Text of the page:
Jews, African-Americans and Communism in Harlem
Before World War I, German sociologist Max Weber argued that “the Protestant ethic” had engendered “the spirit of capitalism.” His colleague, Werner Sombart, countered that “Jews invented modern capitalism,” and that socialism was doomed in the prosperous US.
Yet after World War I, American communism’s founders were optimistic about Marx’s dreams for this country. They looked expectantly to radicalizing desperately poor European immigrants, including Jews, and also a racially-oppressed proletariat of African-Americans.
The Liberator was America’s first magazine devoted to revolutionary communism. In 1922, the managing editors were Mike Gold (born Itzok Isaac Granich on New York’s Lower East Side) who recounted his rise to radicalism in Jews Without Money (1930), and Claude McKay, who immigrated from Jamaica to New York to become American communism’s first acclaimed African-American intellectual.
Gold and McKay were soon at each other’s throats, ostensibly over whether the magazine should emphasize unvarnished accounts of proletarian struggles like Gold wanted — or, instead, McKay’s preference for more sophisticated writing in the manner of the Harlem Renaissance.
McKay’s departure from The Liberator for travels abroad was the first of many ruptures that bedeviled the communist party’s efforts to promote Black-Jewish unity. Nevertheless, the party — encouraged by Moscow — tried to smooth over differences. It “Americanized” numerous European “nationality federations” that had resisted learning English. It also accepted a new slogan — “Self-Determination for the Black Belt” — dictated from Moscow by the Comintern. Bordering on self-segregation, this dubious vision defined African-Americans in the South as a racially-separate “oppressed nation.”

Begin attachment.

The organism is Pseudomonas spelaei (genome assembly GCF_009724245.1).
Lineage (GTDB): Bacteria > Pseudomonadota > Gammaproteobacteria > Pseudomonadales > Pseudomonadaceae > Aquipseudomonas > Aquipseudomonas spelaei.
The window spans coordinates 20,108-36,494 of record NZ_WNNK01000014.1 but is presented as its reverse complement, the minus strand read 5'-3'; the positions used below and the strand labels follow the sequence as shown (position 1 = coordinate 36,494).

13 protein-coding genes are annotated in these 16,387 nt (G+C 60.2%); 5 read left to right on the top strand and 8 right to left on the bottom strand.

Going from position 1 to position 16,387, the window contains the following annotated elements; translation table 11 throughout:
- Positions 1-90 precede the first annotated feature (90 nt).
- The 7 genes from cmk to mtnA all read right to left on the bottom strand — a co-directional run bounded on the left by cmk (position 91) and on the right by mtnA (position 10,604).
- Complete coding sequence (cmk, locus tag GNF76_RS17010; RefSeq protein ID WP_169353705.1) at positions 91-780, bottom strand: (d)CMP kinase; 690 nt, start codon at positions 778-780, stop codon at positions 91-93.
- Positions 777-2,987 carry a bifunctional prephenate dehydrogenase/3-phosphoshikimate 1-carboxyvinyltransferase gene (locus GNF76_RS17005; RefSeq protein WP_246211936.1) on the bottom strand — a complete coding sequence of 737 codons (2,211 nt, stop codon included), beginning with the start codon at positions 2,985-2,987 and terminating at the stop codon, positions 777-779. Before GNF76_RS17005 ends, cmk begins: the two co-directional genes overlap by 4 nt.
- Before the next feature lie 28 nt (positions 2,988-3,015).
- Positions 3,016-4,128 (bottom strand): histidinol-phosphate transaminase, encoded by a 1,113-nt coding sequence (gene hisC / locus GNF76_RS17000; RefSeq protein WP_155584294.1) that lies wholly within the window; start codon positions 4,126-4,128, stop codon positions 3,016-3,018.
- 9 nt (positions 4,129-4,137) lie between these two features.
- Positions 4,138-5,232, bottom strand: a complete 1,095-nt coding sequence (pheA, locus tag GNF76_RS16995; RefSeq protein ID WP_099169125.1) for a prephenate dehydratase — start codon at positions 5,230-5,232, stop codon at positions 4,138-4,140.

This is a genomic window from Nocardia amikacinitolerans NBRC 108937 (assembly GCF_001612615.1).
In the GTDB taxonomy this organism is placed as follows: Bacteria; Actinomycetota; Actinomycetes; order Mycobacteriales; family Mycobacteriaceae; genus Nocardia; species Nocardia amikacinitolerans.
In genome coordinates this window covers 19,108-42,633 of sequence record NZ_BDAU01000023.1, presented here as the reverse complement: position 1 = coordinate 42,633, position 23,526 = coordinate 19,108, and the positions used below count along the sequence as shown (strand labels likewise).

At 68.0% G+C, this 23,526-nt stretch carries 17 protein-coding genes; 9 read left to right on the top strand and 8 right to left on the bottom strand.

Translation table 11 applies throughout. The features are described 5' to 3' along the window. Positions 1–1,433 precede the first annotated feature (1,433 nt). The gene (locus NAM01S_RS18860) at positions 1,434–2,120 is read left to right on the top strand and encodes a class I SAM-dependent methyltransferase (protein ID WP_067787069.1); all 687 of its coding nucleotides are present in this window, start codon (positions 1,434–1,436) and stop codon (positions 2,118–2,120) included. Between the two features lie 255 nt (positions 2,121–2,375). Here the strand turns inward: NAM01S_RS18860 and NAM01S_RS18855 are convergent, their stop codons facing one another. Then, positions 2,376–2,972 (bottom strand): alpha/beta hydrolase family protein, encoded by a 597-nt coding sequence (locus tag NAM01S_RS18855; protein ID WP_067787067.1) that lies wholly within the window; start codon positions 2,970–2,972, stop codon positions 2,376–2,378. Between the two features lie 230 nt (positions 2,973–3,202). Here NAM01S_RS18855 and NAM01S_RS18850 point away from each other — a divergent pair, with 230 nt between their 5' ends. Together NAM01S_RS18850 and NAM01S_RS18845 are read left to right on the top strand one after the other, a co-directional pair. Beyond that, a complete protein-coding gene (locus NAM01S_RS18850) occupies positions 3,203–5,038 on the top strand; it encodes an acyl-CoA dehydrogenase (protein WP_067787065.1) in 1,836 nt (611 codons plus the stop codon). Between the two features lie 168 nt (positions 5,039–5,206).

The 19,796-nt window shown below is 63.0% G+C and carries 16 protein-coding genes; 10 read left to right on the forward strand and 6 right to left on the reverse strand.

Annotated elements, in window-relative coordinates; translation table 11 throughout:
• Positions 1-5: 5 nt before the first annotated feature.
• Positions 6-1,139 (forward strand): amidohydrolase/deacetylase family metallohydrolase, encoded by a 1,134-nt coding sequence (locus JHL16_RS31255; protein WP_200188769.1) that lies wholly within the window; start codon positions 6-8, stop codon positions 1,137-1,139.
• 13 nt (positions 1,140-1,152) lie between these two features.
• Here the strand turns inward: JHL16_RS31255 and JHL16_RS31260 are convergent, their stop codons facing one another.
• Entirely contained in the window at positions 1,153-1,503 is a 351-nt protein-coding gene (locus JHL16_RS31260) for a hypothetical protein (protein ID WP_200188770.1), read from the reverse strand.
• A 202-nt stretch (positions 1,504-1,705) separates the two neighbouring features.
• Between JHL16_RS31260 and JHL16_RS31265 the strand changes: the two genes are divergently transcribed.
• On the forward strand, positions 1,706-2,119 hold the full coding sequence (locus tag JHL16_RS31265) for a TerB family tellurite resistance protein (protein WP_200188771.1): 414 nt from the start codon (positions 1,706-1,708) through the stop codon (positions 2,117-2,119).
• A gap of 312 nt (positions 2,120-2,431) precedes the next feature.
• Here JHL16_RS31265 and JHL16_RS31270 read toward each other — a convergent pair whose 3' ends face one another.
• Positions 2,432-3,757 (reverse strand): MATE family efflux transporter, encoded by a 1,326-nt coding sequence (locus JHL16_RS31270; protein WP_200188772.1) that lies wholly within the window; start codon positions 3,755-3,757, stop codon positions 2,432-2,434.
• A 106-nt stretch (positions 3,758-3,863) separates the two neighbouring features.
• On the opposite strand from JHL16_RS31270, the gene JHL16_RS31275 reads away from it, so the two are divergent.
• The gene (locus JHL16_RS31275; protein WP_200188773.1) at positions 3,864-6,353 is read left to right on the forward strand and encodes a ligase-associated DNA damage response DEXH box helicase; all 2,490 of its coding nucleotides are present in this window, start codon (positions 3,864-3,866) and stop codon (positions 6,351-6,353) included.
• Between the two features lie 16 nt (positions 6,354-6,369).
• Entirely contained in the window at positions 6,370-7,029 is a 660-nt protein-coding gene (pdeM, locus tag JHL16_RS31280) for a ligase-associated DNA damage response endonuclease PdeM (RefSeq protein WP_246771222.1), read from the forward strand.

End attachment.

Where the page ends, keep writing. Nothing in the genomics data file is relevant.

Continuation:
However, in 1931, some communists successfully won African-American admiration by exploiting the defense by Jewish attorney Samuel Leibowitz of the Scottsboro Boys, nine African-American teenagers falsely accused of — and then jailed for — raping two Southern white girls.
The Great Depression’s depths should have been fertile ground for the communists in New York City, with welfare dependency among black families reaching 80%. Young Jewish men, including some who had grown up in Jewish Harlem, also suffered from 50% unemployment. And the party did indeed make strides organizing rent strikes among African-Americans against evictions.
By 1935, such protests had evolved into a sophisticated “Don’t Buy Where You Can’t Work” campaign, to force Blumstein’s, the largest Jewish-owned department store on Harlem’s 125th Street, to hire African-American salespeople.
The Communist Youth League initially supported the boycott with an inflammatory pamphlet, which the party had to disown amid accusations that it was antisemitic. Then Harlem erupted in a race riot, which Jewish store owners blamed on Harlem’s Sufi Abdul Hamid — called “The Black Hitler.”
With blessings from Moscow, the American communists also adopted the Popular Front strategy of cooperating with liberals against Hitler that appealed broadly to American Jews. The Popular Front succeeded in attracting more Jews to communism, yet it also contributed to long-simmering tensions between Jewish and African-American communists over issues including interracial dating among communists.
Despite the departure of Jewish families from Harlem by 1940, Jewish merchants remained. A second Harlem Riot erupted in 1943. This turbulent era was chronicled in Ralph Ellison’s novel Invisible Man (1952).
In the 1920s, Sholem Aleichem’s specter was said to walk the streets of formerly Jewish Harlem neighborhoods. So too, our time is still haunted by ghosts of Black-Jewish conflicts from before and during World War II.
Historian Harold Brackman is coauthor with Ephraim Isaac of “From Abraham to Obama: A History of Jews, Africans, and African Americans” (Africa World Press, 2015).